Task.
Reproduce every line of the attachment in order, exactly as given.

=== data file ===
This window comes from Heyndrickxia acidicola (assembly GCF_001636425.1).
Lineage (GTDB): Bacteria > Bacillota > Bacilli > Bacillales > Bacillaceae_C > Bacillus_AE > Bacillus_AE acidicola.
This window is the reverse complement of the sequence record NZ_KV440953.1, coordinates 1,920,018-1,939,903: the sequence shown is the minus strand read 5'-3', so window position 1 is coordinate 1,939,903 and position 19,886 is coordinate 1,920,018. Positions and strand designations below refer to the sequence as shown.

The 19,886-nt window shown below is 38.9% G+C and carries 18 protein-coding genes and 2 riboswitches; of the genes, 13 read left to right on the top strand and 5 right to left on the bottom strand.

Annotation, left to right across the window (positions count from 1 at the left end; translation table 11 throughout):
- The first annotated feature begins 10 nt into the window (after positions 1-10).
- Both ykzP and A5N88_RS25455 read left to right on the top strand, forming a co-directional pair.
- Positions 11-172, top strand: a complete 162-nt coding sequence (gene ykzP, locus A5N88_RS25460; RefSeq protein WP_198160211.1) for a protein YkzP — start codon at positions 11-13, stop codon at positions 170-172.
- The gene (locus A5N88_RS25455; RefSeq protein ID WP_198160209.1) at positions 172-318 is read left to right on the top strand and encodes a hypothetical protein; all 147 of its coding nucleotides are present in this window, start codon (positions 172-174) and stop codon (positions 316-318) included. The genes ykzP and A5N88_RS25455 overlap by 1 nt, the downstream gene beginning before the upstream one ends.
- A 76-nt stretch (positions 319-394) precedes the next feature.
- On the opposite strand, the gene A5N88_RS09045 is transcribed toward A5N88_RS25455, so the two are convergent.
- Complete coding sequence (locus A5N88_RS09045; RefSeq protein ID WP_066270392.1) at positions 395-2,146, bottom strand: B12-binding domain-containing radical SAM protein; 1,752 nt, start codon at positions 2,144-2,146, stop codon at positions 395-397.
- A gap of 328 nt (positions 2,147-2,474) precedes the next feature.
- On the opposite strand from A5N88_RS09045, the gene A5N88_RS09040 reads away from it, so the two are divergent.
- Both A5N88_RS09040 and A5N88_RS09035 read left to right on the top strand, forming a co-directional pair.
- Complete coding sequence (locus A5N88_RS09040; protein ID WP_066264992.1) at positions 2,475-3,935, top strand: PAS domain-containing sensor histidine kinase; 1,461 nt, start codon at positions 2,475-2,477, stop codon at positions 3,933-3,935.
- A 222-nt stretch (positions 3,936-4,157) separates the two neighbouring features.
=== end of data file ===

This window comes from Heyndrickxia acidicola (assembly GCF_001636425.1).
Lineage (GTDB): Bacteria > Bacillota > Bacilli > Bacillales > Bacillaceae_C > Bacillus_AE > Bacillus_AE acidicola.
This window is the reverse complement of the sequence record NZ_KV440953.1, coordinates 1,920,018-1,939,903: the sequence shown is the minus strand read 5'-3', so window position 1 is coordinate 1,939,903 and position 19,886 is coordinate 1,920,018. Positions and strand designations below refer to the sequence as shown.

The 19,886-nt window shown below is 38.9% G+C and carries 18 protein-coding genes and 2 riboswitches; of the genes, 13 read left to right on the top strand and 5 right to left on the bottom strand.

Annotation, left to right across the window (positions count from 1 at the left end; translation table 11 throughout):
- The first annotated feature begins 10 nt into the window (after positions 1-10).
- Both ykzP and A5N88_RS25455 read left to right on the top strand, forming a co-directional pair.
- Positions 11-172, top strand: a complete 162-nt coding sequence (gene ykzP, locus A5N88_RS25460; RefSeq protein WP_198160211.1) for a protein YkzP — start codon at positions 11-13, stop codon at positions 170-172.
- The gene (locus A5N88_RS25455; RefSeq protein ID WP_198160209.1) at positions 172-318 is read left to right on the top strand and encodes a hypothetical protein; all 147 of its coding nucleotides are present in this window, start codon (positions 172-174) and stop codon (positions 316-318) included. The genes ykzP and A5N88_RS25455 overlap by 1 nt, the downstream gene beginning before the upstream one ends.
- A 76-nt stretch (positions 319-394) precedes the next feature.
- On the opposite strand, the gene A5N88_RS09045 is transcribed toward A5N88_RS25455, so the two are convergent.
- Complete coding sequence (locus A5N88_RS09045; RefSeq protein ID WP_066270392.1) at positions 395-2,146, bottom strand: B12-binding domain-containing radical SAM protein; 1,752 nt, start codon at positions 2,144-2,146, stop codon at positions 395-397.
- A gap of 328 nt (positions 2,147-2,474) precedes the next feature.
- On the opposite strand from A5N88_RS09045, the gene A5N88_RS09040 reads away from it, so the two are divergent.
- Both A5N88_RS09040 and A5N88_RS09035 read left to right on the top strand, forming a co-directional pair.
- Complete coding sequence (locus A5N88_RS09040; protein ID WP_066264992.1) at positions 2,475-3,935, top strand: PAS domain-containing sensor histidine kinase; 1,461 nt, start codon at positions 2,475-2,477, stop codon at positions 3,933-3,935.
- A 222-nt stretch (positions 3,936-4,157) separates the two neighbouring features.